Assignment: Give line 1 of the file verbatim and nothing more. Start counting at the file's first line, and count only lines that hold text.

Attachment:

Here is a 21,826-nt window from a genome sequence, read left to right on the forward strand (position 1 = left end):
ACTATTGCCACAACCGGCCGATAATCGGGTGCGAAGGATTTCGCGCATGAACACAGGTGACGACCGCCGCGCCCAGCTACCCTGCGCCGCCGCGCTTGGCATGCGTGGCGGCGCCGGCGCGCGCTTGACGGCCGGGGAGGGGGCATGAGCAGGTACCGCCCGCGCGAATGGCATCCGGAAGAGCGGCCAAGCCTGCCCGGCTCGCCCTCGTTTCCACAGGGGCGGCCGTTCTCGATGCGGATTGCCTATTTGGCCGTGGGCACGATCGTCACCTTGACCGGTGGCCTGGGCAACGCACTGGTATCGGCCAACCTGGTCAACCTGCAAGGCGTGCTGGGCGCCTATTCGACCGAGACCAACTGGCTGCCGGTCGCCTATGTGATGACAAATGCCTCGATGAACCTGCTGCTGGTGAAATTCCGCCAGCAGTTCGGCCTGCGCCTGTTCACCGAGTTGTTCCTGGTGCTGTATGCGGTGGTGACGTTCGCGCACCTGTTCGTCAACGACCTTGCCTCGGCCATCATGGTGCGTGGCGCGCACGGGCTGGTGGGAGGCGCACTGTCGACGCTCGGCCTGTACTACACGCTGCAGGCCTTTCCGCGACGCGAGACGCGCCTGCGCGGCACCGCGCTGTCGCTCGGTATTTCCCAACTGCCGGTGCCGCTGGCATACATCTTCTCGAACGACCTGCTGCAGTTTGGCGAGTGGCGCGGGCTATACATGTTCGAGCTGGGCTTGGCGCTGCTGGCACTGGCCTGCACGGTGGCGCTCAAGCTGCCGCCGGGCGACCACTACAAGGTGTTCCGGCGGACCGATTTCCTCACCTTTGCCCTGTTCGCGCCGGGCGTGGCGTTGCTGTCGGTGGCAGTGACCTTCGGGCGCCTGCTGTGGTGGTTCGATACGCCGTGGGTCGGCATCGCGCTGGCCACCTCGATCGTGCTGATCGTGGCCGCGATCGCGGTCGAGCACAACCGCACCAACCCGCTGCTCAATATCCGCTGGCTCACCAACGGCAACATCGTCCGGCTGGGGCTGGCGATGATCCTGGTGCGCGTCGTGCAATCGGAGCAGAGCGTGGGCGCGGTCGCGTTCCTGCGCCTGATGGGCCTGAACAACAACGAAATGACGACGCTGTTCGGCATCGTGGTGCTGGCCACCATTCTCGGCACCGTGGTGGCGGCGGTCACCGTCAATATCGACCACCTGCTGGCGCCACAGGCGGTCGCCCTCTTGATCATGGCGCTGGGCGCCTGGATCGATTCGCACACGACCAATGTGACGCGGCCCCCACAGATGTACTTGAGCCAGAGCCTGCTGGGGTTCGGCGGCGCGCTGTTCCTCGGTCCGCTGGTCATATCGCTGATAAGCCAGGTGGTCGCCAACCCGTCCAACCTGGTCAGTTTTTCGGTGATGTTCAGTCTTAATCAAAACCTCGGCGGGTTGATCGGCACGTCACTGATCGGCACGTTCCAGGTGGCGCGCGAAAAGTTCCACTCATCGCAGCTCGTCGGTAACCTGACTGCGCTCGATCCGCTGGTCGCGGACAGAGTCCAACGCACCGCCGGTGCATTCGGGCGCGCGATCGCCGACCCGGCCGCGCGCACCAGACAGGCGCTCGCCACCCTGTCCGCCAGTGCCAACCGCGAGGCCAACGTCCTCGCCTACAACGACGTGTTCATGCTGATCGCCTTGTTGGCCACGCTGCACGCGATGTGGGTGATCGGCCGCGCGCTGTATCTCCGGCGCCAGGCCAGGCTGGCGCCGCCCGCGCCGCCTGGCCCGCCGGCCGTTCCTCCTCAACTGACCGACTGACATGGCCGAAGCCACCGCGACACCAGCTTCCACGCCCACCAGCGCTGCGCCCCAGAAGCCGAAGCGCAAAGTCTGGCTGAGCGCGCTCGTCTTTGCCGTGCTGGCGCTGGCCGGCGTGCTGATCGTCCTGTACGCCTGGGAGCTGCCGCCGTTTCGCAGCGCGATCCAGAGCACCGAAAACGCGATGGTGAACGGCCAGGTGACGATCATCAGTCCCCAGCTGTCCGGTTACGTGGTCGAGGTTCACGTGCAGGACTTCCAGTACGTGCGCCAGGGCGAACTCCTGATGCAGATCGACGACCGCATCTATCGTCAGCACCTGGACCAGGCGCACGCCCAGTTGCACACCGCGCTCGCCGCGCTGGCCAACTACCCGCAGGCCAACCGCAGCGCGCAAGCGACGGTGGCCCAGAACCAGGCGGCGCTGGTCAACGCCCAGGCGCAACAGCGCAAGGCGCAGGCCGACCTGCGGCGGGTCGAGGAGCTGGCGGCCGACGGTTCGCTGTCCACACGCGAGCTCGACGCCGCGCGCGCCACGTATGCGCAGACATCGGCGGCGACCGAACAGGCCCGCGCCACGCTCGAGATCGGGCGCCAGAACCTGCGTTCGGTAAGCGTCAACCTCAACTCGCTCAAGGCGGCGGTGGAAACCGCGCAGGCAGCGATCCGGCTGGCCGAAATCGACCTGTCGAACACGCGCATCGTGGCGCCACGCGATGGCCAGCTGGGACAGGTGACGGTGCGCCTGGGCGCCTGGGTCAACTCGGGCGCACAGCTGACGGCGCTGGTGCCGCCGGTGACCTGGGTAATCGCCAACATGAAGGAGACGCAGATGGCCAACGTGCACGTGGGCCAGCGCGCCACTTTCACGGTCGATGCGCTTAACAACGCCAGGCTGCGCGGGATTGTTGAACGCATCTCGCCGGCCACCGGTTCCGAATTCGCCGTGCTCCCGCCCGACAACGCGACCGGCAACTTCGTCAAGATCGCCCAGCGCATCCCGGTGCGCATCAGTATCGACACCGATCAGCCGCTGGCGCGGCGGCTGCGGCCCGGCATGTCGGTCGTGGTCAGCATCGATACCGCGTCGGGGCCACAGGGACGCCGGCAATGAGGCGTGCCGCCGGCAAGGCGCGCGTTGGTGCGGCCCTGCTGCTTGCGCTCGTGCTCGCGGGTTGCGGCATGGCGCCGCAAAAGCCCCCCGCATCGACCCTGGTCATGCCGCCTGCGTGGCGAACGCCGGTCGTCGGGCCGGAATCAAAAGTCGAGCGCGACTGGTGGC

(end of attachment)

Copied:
Here is a 21,826-nt window from a genome sequence, read left to right on the forward strand (position 1 = left end):